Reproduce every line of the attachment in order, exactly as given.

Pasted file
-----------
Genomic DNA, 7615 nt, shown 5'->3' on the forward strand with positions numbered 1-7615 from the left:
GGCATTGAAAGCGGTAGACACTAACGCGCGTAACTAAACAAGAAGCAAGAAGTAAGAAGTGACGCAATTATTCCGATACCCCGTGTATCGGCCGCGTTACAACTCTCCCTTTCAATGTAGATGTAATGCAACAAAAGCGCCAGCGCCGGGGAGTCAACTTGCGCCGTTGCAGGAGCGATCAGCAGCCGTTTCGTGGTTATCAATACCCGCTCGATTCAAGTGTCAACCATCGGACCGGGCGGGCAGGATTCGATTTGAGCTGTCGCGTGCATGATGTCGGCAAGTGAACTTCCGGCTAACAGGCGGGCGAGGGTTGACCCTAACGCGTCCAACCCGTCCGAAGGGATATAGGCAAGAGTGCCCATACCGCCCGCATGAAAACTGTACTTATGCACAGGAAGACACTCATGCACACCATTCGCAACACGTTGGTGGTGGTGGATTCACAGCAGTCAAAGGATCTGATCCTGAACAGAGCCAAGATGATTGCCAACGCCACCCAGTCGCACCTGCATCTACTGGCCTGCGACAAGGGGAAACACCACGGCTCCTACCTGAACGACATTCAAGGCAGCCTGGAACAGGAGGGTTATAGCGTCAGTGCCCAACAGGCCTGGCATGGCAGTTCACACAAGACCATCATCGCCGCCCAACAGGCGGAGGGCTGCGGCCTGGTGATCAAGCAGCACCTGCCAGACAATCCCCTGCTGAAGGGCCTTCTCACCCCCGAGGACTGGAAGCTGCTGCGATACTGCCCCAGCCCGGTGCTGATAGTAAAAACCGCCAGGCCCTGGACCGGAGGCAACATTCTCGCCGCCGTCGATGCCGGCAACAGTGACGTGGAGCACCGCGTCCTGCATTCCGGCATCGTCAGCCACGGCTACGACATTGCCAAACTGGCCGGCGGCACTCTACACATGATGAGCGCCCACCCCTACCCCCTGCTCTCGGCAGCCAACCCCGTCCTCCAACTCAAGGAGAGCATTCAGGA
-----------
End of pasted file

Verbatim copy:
Genomic DNA, 7615 nt, shown 5'->3' on the forward strand with positions numbered 1-7615 from the left:
GGCATTGAAAGCGGTAGACACTAACGCGCGTAACTAAACAAGAAGCAAGAAGTAAGAAGTGACGCAATTATTCCGATACCCCGTGTATCGGCCGCGTTACAACTCTCCCTTTCAATGTAGATGTAATGCAACAAAAGCGCCAGCGCCGGGGAGTCAACTTGCGCCGTTGCAGGAGCGATCAGCAGCCGTTTCGTGGTTATCAATACCCGCTCGATTCAAGTGTCAACCATCGGACCGGGCGGGCAGGATTCGATTTGAGCTGTCGCGTGCATGATGTCGGCAAGTGAACTTCCGGCTAACAGGCGGGCGAGGGTTGACCCTAACGCGTCCAACCCGTCCGAAGGGATATAGGCAAGAGTGCCCATACCGCCCGCATGAAAACTGTACTTATGCACAGGAAGACACTCATGCACACCATTCGCAACACGTTGGTGGTGGTGGATTCACAGCAGTCAAAGGATCTGATCCTGAACAGAGCCAAGATGATTGCCAACGCCACCCAGTCGCACCTGCATCTACTGGCCTGCGACAAGGGGAAACACCACGGCTCCTACCTGAACGACATTCAAGGCAGCCTGGAACAGGAGGGTTATAGCGTCAGTGCCCAACAGGCCTGGCATGGCAGTTCACACAAGACCATCATCGCCGCCCAACAGGCGGAGGGCTGCGGCCTGGTGATCAAGCAGCACCTGCCAGACAATCCCCTGCTGAAGGGCCTTCTCACCCCCGAGGACTGGAAGCTGCTGCGATACTGCCCCAGCCCGGTGCTGATAGTAAAAACCGCCAGGCCCTGGACCGGAGGCAACATTCTCGCCGCCGTCGATGCCGGCAACAGTGACGTGGAGCACCGCGTCCTGCATTCCGGCATCGTCAGCCACGGCTACGACATTGCCAAACTGGCCGGCGGCACTCTACACATGATGAGCGCCCACCCCTACCCCCTGCTCTCGGCAGCCAACCCCGTCCTCCAACTCAAGGAGAGCATTCAGGA